Experimental evidence for hillslope control of landscape scale

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Science  03 Jul 2015:
Vol. 349, Issue 6243, pp. 51-53
DOI: 10.1126/science.aab0017

Landscape evolution in a sandbox

The long-term response of hills and valleys to changes in climate depends on a variety of physical factors. Sweeney et al. performed tabletop erosion experiments as a function of rainfall and uplift: variables that are impossible to precisely control in nature (see the Perspective by McCoy). Ridge and valley spacing are set by the balance of sediment moving down hillslopes or being washed out of valleys by rivers. Landscapes therefore evolve as a response to climate change altering erosion rates.

Science, this issue p. 51; see also p. 32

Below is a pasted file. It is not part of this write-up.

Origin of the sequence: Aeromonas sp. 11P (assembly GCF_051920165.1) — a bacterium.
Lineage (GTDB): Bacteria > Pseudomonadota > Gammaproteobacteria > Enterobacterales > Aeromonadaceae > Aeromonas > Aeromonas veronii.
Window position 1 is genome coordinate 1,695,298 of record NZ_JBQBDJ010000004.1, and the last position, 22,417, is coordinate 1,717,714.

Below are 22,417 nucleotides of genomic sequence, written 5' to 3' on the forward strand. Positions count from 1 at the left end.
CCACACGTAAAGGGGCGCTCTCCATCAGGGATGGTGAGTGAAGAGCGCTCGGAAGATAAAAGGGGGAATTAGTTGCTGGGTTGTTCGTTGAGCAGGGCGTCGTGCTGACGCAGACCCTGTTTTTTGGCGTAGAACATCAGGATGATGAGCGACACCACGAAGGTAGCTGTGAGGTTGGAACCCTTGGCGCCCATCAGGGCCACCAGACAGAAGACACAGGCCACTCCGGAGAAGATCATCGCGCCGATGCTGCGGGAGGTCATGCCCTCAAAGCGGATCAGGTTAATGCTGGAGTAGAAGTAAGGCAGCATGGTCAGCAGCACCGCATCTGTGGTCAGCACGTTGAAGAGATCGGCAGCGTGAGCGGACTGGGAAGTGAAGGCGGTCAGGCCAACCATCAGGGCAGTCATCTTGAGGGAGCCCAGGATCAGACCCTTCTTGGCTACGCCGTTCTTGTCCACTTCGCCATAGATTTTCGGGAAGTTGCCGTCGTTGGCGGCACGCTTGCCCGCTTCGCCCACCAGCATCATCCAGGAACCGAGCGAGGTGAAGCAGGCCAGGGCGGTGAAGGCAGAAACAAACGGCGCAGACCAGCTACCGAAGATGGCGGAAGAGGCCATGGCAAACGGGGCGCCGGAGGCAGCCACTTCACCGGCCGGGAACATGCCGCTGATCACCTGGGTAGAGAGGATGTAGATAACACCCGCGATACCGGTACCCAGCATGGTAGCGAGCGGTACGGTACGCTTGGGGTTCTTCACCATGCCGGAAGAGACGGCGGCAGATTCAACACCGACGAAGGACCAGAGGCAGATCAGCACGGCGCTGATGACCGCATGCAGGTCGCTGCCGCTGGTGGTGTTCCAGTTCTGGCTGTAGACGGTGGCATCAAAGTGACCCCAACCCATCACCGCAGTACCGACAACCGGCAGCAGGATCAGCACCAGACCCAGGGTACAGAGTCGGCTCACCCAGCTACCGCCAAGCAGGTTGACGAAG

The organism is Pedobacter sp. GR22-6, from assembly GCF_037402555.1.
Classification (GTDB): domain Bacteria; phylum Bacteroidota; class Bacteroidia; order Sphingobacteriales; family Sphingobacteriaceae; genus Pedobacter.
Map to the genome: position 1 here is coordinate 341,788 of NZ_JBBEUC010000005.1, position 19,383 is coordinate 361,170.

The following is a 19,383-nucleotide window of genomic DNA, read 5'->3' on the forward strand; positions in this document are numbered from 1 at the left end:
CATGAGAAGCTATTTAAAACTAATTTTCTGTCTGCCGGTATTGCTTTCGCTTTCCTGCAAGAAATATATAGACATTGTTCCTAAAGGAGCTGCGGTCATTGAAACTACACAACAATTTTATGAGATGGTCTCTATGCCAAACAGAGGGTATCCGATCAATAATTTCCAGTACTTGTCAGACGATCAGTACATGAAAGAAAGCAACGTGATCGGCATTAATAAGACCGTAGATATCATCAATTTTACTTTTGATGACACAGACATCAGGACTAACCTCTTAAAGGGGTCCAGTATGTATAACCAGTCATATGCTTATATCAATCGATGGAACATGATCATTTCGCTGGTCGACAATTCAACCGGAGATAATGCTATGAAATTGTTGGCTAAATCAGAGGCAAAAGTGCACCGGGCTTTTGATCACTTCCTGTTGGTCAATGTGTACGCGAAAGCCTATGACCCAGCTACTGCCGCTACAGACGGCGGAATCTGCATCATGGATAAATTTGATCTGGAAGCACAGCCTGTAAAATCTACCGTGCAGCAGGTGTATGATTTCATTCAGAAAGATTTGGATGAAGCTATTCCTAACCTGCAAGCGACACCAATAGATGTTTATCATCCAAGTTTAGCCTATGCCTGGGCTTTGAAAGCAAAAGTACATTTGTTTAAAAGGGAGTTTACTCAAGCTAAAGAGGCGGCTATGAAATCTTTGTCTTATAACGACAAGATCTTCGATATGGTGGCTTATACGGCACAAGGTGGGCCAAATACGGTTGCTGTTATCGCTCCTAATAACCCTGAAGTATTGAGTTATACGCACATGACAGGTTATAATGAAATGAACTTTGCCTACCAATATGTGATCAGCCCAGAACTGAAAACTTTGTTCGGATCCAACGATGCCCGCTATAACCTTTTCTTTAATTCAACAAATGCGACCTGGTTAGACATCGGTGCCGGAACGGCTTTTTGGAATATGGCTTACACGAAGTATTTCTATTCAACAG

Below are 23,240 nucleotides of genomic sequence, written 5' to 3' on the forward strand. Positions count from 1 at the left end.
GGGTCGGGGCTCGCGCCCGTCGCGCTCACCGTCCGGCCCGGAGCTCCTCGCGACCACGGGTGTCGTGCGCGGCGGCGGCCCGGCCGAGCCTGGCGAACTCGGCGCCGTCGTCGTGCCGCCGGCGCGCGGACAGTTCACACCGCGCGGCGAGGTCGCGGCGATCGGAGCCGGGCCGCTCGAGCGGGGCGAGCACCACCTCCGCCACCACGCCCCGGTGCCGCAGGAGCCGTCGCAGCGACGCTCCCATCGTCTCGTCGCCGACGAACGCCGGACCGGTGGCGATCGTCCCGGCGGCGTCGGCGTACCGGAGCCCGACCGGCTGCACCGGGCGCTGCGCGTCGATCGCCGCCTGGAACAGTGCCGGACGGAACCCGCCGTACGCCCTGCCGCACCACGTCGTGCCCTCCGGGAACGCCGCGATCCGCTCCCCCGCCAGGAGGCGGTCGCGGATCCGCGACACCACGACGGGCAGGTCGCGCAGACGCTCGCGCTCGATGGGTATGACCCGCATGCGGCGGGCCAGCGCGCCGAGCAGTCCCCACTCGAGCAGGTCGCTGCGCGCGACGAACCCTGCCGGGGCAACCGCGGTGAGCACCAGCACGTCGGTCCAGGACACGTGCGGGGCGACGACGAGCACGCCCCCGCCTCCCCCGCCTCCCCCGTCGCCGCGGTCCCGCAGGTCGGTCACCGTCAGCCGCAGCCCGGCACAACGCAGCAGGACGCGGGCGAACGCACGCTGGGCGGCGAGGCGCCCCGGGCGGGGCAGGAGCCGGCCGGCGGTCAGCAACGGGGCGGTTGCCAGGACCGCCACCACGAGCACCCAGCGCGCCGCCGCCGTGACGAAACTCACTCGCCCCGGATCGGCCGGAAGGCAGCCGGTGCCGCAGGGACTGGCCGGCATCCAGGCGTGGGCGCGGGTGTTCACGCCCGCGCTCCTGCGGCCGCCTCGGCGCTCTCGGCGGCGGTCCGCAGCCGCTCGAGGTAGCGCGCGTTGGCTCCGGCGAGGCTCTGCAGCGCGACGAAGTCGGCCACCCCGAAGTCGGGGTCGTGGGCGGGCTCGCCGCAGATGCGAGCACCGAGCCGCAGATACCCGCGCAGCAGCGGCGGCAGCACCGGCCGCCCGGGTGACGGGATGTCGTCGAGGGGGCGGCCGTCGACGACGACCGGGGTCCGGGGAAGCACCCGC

Landscape evolution theory suggests that climate sets the scale of landscape dissection by modulating the competition between diffusive processes that sculpt convex hillslopes and advective processes that carve concave valleys. However, the link between the relative dominance of hillslope and valley transport processes and landscape scale is difficult to demonstrate in natural landscapes due to the episodic nature of erosion. Here, we report results from laboratory experiments combining diffusive and advective processes in an eroding landscape. We demonstrate that rainsplash-driven disturbances in our experiments are a robust proxy for hillslope transport, such that increasing hillslope transport efficiency decreases drainage density. Our experimental results demonstrate how the coupling of climate-driven hillslope- and valley-forming processes, such as bioturbation and runoff, dictates the scale of eroding landscapes.

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